A New Jersey judge today ruled that a lawsuit brought by gay and lesbian couples seeking same-sex marriage in the state can proceed, the Star-Ledger reports:
If the law creating civil unions does not give same-sex couples the same protections as married heterosexual couples, it has to be examined as to whether it is constitutional, Mercer County Assignment Judge Linda Feinberg said during a hearing in Trenton this afternoon.
But in dismissing three counts of the complaint, Feinberg also said there is no fundamental right to same-sex marriage under the state Constitution. One count of the suit — a claim that the civil union law does not give them equal protection — remains.
She noted same-sex couples complain civil unions, created in New Jersey in 2006, still don’t give them the same benefits as marriage in situations such as health benefits sharing and health care decisions.
"I don’t think that the court can remain silent and take no action if…the result is that those benefits are not equal in the protections," Feinberg said.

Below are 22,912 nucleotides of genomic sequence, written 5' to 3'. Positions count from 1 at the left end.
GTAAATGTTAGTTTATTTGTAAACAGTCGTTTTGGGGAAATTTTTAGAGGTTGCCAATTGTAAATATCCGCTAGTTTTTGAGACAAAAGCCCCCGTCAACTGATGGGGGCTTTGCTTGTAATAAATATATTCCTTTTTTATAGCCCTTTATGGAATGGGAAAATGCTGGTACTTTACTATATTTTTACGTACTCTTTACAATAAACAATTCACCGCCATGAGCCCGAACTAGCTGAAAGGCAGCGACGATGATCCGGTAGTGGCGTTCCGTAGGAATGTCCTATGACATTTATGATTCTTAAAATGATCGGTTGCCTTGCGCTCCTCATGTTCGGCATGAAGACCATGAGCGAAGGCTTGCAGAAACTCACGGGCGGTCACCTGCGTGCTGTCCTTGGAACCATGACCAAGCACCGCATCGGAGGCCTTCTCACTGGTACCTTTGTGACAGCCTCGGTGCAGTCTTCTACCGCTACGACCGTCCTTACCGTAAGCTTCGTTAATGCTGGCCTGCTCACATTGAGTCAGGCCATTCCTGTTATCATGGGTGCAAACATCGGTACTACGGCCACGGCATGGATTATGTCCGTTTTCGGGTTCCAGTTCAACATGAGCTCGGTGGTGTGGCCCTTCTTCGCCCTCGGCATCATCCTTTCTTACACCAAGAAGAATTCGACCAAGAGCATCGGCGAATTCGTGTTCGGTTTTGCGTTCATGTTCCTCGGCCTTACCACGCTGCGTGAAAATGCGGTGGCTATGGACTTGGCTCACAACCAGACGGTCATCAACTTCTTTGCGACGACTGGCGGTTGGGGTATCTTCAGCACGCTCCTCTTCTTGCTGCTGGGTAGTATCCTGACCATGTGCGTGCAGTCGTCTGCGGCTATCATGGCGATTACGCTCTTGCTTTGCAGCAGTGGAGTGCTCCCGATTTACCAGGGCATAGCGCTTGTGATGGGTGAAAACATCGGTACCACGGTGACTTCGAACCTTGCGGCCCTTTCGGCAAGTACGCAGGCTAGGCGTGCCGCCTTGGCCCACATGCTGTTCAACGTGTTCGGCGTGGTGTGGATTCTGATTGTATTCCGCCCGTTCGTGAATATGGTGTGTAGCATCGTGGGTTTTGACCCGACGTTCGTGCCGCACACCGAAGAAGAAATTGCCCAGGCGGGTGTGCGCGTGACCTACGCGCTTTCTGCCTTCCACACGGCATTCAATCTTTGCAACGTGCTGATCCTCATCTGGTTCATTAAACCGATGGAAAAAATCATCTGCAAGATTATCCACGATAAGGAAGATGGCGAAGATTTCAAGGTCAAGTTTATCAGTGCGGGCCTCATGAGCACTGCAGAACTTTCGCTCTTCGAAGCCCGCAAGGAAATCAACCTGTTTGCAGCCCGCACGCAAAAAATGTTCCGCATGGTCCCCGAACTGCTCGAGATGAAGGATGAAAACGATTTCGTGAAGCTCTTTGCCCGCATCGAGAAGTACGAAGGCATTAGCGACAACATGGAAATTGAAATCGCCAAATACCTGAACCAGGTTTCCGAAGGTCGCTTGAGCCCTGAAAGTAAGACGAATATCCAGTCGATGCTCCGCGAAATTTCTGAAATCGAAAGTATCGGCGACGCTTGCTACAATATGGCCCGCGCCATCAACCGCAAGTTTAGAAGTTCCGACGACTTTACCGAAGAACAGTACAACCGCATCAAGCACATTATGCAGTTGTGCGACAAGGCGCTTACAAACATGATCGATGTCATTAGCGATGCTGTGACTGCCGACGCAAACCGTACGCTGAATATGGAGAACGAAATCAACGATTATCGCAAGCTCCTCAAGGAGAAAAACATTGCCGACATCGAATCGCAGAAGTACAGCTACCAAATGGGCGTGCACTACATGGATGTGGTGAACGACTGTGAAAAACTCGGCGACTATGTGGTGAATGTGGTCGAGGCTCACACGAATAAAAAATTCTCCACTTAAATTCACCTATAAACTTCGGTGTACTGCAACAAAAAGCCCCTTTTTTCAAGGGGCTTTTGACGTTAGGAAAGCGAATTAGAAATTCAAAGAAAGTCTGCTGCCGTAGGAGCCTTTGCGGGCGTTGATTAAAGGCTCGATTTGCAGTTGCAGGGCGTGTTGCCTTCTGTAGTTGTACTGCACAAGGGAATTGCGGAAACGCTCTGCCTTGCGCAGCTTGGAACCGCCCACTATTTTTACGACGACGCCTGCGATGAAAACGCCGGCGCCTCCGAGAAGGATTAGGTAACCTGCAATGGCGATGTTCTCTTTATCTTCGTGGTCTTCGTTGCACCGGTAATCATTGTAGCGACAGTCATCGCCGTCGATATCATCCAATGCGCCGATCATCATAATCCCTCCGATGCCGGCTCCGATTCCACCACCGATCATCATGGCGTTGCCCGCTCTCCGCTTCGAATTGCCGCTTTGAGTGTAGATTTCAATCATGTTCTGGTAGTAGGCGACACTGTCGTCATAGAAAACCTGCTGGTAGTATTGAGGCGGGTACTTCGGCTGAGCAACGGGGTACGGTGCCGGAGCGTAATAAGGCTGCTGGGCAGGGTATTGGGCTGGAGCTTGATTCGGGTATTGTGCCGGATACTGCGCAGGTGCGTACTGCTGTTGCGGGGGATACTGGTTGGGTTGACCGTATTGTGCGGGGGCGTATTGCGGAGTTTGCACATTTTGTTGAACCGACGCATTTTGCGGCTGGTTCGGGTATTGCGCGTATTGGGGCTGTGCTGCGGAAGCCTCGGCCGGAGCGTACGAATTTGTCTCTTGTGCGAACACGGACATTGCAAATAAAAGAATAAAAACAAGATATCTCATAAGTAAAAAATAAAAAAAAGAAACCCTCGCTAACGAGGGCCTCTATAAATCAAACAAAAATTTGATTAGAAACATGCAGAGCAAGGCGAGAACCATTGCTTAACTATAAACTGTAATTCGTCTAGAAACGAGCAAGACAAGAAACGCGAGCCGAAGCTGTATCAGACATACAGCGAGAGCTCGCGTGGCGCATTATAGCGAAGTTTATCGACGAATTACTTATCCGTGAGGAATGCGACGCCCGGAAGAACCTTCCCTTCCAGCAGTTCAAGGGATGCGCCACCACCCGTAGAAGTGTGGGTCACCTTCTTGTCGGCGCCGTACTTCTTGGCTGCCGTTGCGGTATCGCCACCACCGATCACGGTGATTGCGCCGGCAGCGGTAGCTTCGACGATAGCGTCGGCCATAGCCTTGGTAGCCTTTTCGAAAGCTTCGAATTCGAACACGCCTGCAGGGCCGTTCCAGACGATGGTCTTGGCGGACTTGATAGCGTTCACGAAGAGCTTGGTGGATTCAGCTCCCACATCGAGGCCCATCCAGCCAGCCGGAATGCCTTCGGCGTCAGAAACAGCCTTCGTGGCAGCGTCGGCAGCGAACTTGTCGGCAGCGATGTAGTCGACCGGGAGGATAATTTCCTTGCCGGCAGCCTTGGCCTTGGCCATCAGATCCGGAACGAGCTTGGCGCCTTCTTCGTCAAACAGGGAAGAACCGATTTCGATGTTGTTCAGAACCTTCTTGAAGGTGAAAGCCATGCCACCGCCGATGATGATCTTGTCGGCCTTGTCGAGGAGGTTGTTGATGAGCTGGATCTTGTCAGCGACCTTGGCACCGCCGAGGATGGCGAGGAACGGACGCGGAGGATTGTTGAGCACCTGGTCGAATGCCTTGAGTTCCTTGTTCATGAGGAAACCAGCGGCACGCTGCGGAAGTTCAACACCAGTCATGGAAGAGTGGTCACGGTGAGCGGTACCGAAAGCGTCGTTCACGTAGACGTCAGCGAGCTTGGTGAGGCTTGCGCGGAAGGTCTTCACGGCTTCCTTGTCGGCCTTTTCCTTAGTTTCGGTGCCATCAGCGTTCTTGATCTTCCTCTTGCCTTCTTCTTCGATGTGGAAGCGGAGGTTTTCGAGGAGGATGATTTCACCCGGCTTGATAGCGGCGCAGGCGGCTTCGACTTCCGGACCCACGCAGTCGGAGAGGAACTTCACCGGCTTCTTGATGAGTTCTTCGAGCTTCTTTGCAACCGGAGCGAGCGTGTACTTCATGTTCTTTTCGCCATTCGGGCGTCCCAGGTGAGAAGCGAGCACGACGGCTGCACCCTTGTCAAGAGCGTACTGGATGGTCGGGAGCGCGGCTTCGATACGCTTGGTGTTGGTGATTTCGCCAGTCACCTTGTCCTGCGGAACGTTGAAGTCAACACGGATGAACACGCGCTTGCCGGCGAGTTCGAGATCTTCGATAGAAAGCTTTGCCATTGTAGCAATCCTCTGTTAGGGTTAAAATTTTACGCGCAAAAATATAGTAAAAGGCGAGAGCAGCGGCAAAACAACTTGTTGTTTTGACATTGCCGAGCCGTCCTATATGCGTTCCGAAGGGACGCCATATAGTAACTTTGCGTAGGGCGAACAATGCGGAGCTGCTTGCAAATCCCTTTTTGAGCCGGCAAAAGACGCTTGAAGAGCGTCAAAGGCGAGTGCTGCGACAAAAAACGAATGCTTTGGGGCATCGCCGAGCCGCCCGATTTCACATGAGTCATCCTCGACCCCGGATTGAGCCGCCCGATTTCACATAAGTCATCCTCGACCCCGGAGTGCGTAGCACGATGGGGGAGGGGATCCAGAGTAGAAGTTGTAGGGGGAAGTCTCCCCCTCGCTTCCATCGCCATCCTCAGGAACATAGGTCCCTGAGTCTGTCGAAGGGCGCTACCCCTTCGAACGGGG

Garden State Equality wrote, on its Facebook page, shortly after the ruling: "We just won round one in the New Jersey marriage equality case, Garden State Equality v. Dow, as the court ruled against the state's motion to dismiss the case. The judge ruled right from the bench rather than wait to write a written opinion."
Said Hayley Gorenberg, Lambda Legal Deputy Legal Director: "We are delighted that the New Jersey Superior Court will allow this case to continue and permit us to demonstrate how the legislature's crafting of a status other than marriage for same-sex couples has failed to provide them the equality promised by the New Jersey Constitution. Civil union relegates New Jersey's same-sex couples to a second-class status that keeps them and their families vulnerable. By moving to dismiss, the government was trying to prevent us from showing exactly how the current classification system based on sexual orientation harms families. New Jersey’s exclusion interferes during medical crises, denies them health insurance, and leads to discrimination against them even in funeral homes. These families need marriage equality and should not have to live with a law that treats them as inferior."